Судебные дела / Зарубежная практика / George G. HOWARD, Plaintiff, v. UNITED STATES of America, Defendant., United States District Court, S.D. Indiana, Terre Haute Division., 779 F.Supp. 432, No. TH 90-60-C., Sept 11, 1991., James E. Sullivan, Terre Haute, Ind., for plaintiff., Charles J. Cannon, Jonathan Welch, Washington, D.C., for defendant., JUDGMENT ENTRY, WILLIAM G. HUSSMAN, Jr., United States Magistrate Judge., This matter is before The Honorable William G. Hussmann, Jr., United States Magistrate Judge, pursuant to consents to Magistrate Judge jurisdiction filed by the parties and the Order of Reference entered by the District Court Judge on July 23, 1991
George G. HOWARD, Plaintiff, v. UNITED STATES of America, Defendant., United States District Court, S.D. Indiana, Terre Haute Division., 779 F.Supp. 432, No. TH 90-60-C., Sept 11, 1991., James E. Sullivan, Terre Haute, Ind., for plaintiff., Charles J. Cannon, Jonathan Welch, Washington, D.C., for defendant., JUDGMENT ENTRY, WILLIAM G. HUSSMAN, Jr., United States Magistrate Judge., This matter is before The Honorable William G. Hussmann, Jr., United States Magistrate Judge, pursuant to consents to Magistrate Judge jurisdiction filed by the parties and the Order of Reference entered by the District Court Judge on July 23, 1991
George G. HOWARD, Plaintiff, v. UNITED STATES of America, Defendant.
United States District Court, S.D. Indiana, Terre Haute Division.
779 F.Supp. 432
No. TH 90-60-C.
Sept 11, 1991.
James E. Sullivan, Terre Haute, Ind., for plaintiff.
Charles J. Cannon, Jonathan Welch, Washington, D.C., for defendant.
WILLIAM G. HUSSMAN, Jr., United States Magistrate Judge.
This matter is before The Honorable William G. Hussmann, Jr., United States Magistrate Judge, pursuant to consents to Magistrate Judge jurisdiction filed by the parties and the Order of Reference entered by the District Court Judge on July 23, 1991.
The trial of this matter was held on July 25 and 26, 1991, before the Magistrate Judge in Terre Haute, Indiana. The plaintiff was represented by counsel, James E. Sullivan. The defendant was represented by counsel, Charles J. Cannon and Jonathan Welch.
The parties presented opening arguments and evidence. The parties also submitted proposed findings of fact, conclusions of law and post-trial briefs. The Magistrate Judge, having considered the evidence and the briefs of counsel, now enters the following orders:
IT IS ORDERED, ADJUDGED AND DECREED by the Court that judgment is hereby entered for the plaintiff and against the defendant. The defendant is ORDERED to recalculate the plaintiff's Certificate of Assessment for the year 1985 by deleting the sum of Sixty-Thousand Dollars ($60,000.00) from line 1(a) of Joint Exhibit 11; to recalculate adjustment to income, line 1(c), of Joint Exhibit 11 as necessary; and to make all necessary calculations to adjust taxable income, tax payable, alternative tax, self-employment tax, and the negligence and substantial understatement penalties under 26 U.S.C. ╖╖ 6653(a)(1) and (2) and 26 U.S.C. ╖ 6661 consistent with the deletion from income of $60,000.00. This amended assessment shall be filed within thirty (30) days of the date of this Entry. The plaintiff shall take Judgment in the amount calculated by subtracting the new assessment from the amounts previously paid as described in Finding of Fact No. 12 herein. The plaintiff shall be entitled to interest on his overpayment in the amount as required under 28 U.S.C. ╖ 2411 and 26 U.S.C. ╖╖ 6612 and 6621. The parties are ORDERED to brief the issue of whether plaintiff is entitled to reasonable administrative and litigation costs under 26 U.S.C. ╖ 7430. A separate order will issue in that regard.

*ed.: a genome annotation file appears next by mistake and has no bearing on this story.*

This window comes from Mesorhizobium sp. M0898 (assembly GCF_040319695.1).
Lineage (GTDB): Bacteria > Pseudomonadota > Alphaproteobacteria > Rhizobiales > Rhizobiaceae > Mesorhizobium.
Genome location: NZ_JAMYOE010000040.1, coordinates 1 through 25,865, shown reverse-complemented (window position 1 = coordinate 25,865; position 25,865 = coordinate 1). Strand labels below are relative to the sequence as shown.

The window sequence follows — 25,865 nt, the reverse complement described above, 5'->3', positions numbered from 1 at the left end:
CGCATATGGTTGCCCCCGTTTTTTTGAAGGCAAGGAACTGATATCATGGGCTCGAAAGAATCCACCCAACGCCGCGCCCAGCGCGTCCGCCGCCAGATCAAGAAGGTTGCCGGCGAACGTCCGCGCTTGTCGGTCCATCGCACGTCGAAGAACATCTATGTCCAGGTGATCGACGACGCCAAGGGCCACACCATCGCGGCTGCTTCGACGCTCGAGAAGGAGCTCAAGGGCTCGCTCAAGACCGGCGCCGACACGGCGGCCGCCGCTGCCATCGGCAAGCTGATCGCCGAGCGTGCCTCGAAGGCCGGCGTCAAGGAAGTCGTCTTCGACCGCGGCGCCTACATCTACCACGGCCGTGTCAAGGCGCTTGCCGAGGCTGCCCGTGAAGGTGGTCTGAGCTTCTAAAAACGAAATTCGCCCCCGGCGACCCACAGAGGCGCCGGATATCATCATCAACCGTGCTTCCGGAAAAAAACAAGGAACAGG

The Magistrate Judge now makes the following findings of fact and conclusions of law:
Findings of Fact
1. The plaintiff, George G. Howard (hereafter "Howard") is a resident of Vermillion County, Indiana, and has made his living as a farmer.
2. Howard graduated from high school in 1932 and was married in 1933.
3. Howard has resided at his current address since 1942.
4. On March 15, 1985, Howard made a cash purchase of a Certificate of Deposit in the amount of $20,000 issued by the Citizens State Bank in Cayuga, Indiana.
5. On April 17, 1985, Howard made a cash purchase of a Certificate of Deposit in the amount of $20,000 issued by the Bank of Western Indiana in Covington, Indiana.
6. On May 16, 1985, Howard made a cash purchase of a Certificate of Deposit in the amount of $20,000 issued by the Fountain Trust Company in Covington, Indiana.
7. On February 17, 1986, Howard filed a federal income tax return for the year 1985 and reported gross income of $4,996.
8. Howard reported a federal income tax liability for the year 1985 in the amount of $57 which amount was paid to the Internal Revenue Service on February 26, 1986.
9. On March 23, 1989, the Internal Revenue Service determined that a deficiency in income tax in the amount of $30,419 for the year 1985 existed with respect to Howard.
10. On March 23, 1989, the Internal Revenue Service issued a Notice of Deficiency to Howard which set forth the following deficiency in tax and additions for the year 1985: